If you consume “adult beverages,” it is easier to consume more of them during the holidays. Winter. Summer. Heck. If you live in a drinking city, it is easy to do. Anytime.
Naturally, this can leave us feeling less than stellar.
For those of you that are embarking on Dry January. That is awesome. For those of you that are sober curious, or experimenting with no alcohol– VERY cool. Regardless, this is still an article to share with those you love.
The surprising thing is that while an increase in alcohol is never a body’s hallelujah, that “hungover” feeling can often have less to do with the actual alcohol consumption than it does the pesticides, additives and genetically modified ingredients that go into the creation process.
Let’s look at wine, for instance. Grapes seem friendly enough, right? If you have ever felt fine after a few glasses of your favorite wine, but ill the next day, after just one glass of something new, it is unlikely random.
There are no labeling laws for wine, meaning that wine is far from just a bottle of grapes and yeast.
In fact, wine can be a very unnatural product.
According to a study published by Cornell, there can be up to 72 chemical additives allowed by the U.S. federal government, including toxic defoaming agents, autolyzed yeast (an unfriendly alternative to addictive MSG, albeit less toxic “they” say), various lactic, citric and malic acids (which can be derived from multiple sources, including mold), sulfates and let us not forget to mention added sugar (often used to balance the acidity of tart, unripe grapes). Most wine, unless specified, is not actually vegan either. Egg whites are commonly used as a fining agent, casein (the protein found in dairy) is used to clarify wine). Fish bladders are also commonly used in the fining process. Weird. I know, right?
After spending a year working in wine country, I also met folks that, under hushed tones, suggested that there were “other” ingredients added to wine and spirits that no one talks about. Chicken bones were one that I distinctly recall. To this day, I have no proof of said chicken bones but what I do know is that if you are looking to avoid pesticides and GMO’s by choosing organic, you should also be aware of your wines and spirits.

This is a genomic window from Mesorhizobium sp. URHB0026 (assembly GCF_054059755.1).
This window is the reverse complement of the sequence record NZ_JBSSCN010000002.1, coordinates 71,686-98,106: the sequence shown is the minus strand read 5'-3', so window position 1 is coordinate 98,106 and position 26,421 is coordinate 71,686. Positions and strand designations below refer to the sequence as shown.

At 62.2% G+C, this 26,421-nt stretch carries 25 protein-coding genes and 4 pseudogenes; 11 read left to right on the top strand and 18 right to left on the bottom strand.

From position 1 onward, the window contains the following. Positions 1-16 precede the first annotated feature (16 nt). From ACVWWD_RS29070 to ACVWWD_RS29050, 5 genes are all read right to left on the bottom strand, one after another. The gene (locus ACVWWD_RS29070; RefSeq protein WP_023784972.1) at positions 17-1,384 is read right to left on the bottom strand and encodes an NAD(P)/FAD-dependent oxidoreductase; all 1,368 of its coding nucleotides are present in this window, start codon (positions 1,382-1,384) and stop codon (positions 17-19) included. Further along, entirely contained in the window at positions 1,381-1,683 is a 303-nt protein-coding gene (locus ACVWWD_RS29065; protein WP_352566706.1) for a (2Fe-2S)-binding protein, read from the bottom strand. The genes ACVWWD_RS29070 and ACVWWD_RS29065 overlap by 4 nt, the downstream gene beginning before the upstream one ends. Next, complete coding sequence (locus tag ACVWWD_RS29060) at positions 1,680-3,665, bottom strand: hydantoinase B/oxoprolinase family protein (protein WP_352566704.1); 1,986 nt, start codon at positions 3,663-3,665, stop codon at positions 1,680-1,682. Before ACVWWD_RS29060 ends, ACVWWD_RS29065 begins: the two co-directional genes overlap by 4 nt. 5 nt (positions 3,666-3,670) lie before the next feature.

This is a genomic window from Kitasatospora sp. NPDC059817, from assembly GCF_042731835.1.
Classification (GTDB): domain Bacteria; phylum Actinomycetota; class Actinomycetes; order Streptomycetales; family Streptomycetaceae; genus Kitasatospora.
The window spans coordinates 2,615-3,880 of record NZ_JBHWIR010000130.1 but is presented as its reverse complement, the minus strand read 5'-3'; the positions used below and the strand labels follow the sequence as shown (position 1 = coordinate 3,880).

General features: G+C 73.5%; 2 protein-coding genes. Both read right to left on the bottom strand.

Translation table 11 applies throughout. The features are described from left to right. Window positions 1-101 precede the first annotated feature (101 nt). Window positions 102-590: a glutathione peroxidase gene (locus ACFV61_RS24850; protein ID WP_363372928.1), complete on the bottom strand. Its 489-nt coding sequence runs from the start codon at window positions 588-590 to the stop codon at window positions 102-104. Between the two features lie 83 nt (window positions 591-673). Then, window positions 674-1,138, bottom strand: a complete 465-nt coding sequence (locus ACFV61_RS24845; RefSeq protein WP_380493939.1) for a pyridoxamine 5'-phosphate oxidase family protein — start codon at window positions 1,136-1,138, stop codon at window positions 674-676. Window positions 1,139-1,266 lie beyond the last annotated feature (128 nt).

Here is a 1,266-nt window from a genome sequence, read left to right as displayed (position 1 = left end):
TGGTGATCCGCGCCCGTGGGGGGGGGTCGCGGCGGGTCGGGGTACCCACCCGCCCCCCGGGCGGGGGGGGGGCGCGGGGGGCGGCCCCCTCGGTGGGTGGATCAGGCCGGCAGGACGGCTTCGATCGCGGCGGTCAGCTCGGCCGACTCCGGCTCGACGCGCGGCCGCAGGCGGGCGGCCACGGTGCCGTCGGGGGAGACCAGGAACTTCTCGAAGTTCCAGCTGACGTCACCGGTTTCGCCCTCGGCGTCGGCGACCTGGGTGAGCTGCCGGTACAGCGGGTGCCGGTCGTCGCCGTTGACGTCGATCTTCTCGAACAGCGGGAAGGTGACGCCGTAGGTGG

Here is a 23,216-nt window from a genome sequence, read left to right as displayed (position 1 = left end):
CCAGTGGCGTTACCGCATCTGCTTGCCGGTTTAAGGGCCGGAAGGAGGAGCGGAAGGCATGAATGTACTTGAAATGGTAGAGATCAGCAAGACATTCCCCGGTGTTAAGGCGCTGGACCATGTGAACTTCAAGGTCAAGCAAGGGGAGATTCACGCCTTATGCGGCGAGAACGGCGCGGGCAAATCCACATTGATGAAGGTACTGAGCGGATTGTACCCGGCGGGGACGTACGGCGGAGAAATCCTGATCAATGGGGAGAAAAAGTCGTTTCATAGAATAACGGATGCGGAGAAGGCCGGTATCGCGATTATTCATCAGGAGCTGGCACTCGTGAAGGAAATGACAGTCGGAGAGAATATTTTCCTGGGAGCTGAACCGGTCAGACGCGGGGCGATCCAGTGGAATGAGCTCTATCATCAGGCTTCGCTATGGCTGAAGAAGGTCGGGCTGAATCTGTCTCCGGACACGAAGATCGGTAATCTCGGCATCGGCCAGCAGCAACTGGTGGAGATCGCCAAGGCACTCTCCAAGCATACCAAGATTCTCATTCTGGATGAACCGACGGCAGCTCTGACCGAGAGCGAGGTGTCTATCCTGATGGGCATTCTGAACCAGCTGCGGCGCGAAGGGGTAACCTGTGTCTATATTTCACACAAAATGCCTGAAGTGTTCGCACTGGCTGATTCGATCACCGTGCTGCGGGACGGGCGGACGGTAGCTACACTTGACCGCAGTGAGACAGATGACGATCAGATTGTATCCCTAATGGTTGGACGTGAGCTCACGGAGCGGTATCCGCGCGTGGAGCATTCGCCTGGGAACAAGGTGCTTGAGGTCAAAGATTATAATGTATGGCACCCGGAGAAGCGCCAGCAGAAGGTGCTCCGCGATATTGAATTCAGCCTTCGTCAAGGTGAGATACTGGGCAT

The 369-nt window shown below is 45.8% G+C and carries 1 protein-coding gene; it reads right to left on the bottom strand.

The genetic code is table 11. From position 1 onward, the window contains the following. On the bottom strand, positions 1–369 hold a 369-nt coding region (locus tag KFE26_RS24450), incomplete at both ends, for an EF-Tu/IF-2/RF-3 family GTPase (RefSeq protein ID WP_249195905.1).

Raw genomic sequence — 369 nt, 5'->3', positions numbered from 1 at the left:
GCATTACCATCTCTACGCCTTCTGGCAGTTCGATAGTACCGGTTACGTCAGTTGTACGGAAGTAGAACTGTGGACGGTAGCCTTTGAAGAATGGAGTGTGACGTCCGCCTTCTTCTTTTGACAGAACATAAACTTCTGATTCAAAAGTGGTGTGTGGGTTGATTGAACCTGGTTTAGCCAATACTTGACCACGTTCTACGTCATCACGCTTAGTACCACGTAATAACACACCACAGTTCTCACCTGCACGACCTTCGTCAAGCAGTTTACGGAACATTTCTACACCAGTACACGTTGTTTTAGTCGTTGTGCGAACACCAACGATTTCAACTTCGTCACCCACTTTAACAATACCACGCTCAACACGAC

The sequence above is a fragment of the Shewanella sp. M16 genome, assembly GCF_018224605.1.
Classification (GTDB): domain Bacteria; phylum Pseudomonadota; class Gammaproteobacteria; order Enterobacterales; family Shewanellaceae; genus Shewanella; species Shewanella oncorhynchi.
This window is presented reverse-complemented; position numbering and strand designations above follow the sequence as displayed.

It’s not just your wine. RoundUp is the most widely used Agra-chemical in the world. Dr. Robin Mesnage, of the Dept. of Medical and Molecular Genetics says:
“Glyphosate is everywhere throughout our food chain. We know Roundup contains many other chemicals, which when mixed together are 1,000 times more toxic than glyphosate on its own.”New Documentary Coming Soon…
Despite this knowledge, the USDA and FDA refuse to test for these residues in our food. With a growing demand for grapes, wheat, corn, etc. it is easier for farmers to mass produce produce with the use of these chemicals.
With this in mind, think about the source of your favorite spirit.
Corn may be “gluten-free” but is it covered in glyphosate?
It is definitely something to ponder.
It’s not about the price of the bottle. Even the most expensive wines are not in the free and clear. In fact, grapes are always in the EWG’s Dirty Dozen (the top 12 most highly contaminated produce made public each year by the Environmental Working Group). Grape skins are highly permeable, meaning the chemicals can seep directly into the fruit. Wine is made by crushing the grapes and their skin. As they are converted into an alcoholic beverage via fermentation, those grapes stew in whatever chemicals that were sprayed on and around them, up until you sip them.
That $100 bottle of cabernet might not sound so delicious, after all, eh?Sorry to be a buzz kill.
While we love to take selfies in the fields of Napa and Sonoma, California is amongst the biggest culprit of toxic grapes. Want to sip on wine?
Try Frey Wine. America’s first organic and Biodynamic winery, “producing naturally gluten-free wine and no added sulfites since 1980.” Frey is very transparent about what they do and do not use in their production process (in other words, they do not use GMO yeast, for instance). Unless you are familiar with the wineries methods, I avoid California wines while dining out, choosing wines from France, or New Zealand, where laws are much stricter.
My point? Get to know your food and beverages.
Ask questions. One of the easiest ways to avoid GMO alcohol and food is to buy products that have the certified USDA organic label but do not be bamboozled into believing “Certified Gluten-Free” is the same as NON-GMO. If you feel funny after consuming something, whether a mixer, cocktail, mocktail, glass of wine, or a heck— a non-organic bowl of Quaker’s oatmeal, do not chalk it up a lack of water and dehydration. Ask bigger questions (and be sure to drink half of your body weight (in ounces) of water, every day, regardless).